The Smithsonian’s National Museum of American History has appointed Ellen Feingold as the curator of the National Numismatic Collection, effective today. Feingold is an experienced historian, curator, numismatist and educator. Most recently, she served as project curator for the Money in Africa project in the Department of Coins and Medals at the British Museum. In this role she conducted innovative research on the history of currency counterfeiting in the British Empire and co-curated a display on mobile money in Africa for the Citi Money Gallery.
“Ellen is a strong scholar of numismatic history and has worked with our outstanding collection,” said John L. Gray, director of the museum. “I know that she is eager to meet and work with the numismatic community, and she will emphasize educational opportunities and outreach to young people to excite an interest in numismatics and history.”
The museum’s plans for the National Numismatic Collection include a new exhibition scheduled to open in July 2015 on the first floor of the west wing, as part of its transformation of exhibition and program space. The exhibition, called “The Value of Money,” will display the many forms money has taken throughout history and explore how money reflects the social values of communities around the world. It will look at money as a medium of exchange and a means of communication for governments, citizens, and artists.
Feingold holds a doctorate in history and master’s degree in economic and social history, both from the University of Oxford in England. At the University of Oxford, she held Merton College’s John Roberts Scholarship, the Beit Research Scholarship, the Clarendon Scholarship and was the recipient of numerous other research grants and awards. She also earned a bachelor’s degree with honors from the University of Wisconsin–Madison. Feingold is currently a faculty affiliate in the African Studies Program at Georgetown University’s Edmund A. Walsh School of Foreign Service.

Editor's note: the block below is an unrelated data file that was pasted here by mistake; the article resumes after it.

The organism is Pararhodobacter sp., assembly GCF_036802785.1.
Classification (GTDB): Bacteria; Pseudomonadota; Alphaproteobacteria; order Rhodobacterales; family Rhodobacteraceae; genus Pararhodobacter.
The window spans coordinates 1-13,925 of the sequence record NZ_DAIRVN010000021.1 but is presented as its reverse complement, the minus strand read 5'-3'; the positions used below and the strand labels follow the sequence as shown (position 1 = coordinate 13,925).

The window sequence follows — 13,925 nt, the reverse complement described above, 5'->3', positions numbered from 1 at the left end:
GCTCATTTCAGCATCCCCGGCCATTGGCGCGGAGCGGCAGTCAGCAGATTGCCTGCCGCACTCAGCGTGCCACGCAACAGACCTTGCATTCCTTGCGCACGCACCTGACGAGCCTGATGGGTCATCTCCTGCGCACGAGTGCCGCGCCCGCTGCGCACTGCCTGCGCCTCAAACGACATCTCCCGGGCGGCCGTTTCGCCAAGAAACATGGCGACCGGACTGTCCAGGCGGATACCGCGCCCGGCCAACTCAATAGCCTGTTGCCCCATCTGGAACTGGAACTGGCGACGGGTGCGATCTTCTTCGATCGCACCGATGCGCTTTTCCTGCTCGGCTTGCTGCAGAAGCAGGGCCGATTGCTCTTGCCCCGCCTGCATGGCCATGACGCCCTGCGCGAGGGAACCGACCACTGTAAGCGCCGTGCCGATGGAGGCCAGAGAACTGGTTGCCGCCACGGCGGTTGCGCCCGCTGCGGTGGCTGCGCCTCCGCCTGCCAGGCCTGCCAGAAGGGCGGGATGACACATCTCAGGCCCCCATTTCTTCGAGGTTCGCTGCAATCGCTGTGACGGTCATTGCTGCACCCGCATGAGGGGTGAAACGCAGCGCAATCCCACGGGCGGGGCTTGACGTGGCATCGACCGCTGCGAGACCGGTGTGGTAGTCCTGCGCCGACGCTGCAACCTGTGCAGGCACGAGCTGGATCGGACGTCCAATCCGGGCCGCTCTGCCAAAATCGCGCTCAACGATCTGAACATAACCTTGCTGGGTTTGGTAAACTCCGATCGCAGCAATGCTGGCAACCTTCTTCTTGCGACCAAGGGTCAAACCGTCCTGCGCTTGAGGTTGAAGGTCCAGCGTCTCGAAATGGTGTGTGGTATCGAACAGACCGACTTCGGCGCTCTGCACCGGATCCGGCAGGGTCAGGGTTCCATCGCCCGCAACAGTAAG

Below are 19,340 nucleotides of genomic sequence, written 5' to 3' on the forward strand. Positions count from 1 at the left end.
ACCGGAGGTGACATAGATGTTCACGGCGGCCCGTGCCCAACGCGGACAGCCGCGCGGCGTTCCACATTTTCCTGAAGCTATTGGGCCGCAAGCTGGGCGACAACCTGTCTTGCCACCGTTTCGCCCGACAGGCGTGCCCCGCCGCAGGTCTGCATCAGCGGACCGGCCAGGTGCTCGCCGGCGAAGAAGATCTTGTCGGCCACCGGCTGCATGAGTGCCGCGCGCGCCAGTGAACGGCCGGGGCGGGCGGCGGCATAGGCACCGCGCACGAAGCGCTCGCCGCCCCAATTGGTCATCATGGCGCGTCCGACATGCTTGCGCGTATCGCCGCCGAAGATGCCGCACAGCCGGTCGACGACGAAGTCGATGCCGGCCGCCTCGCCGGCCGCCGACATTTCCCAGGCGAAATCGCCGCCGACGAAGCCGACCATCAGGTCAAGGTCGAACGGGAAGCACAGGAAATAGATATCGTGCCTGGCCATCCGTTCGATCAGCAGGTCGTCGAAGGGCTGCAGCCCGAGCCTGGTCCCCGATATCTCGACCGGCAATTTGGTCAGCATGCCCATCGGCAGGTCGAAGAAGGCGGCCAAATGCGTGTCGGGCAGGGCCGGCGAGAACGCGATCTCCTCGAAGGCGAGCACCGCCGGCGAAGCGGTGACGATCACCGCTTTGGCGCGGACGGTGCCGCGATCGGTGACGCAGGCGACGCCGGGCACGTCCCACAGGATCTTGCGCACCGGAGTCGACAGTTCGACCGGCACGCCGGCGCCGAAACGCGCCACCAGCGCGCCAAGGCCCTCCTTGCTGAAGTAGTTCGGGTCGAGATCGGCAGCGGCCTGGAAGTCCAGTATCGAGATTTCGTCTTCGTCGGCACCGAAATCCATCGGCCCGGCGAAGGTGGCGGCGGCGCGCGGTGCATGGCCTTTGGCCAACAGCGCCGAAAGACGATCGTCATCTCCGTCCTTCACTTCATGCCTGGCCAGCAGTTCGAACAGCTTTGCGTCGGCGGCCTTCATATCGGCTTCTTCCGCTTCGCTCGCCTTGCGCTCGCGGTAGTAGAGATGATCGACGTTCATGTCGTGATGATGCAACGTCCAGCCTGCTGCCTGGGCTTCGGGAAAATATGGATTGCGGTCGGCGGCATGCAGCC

Through incomparable collections, rigorous research and dynamic public outreach, the National Museum of American History explores the infinite richness and complexity of American history. The museum helps people understand the past in order to make sense of the present and shape a more humane future. It is currently renovating its west exhibition wing, developing galleries on business, democracy and culture. For more information, visit http://americanhistory.si.edu. The museum is located at 14th Street and Constitution Avenue N.W., and is open daily from 10 a.m. to 5:30 p.m. (closed Dec. 25). Admission is free.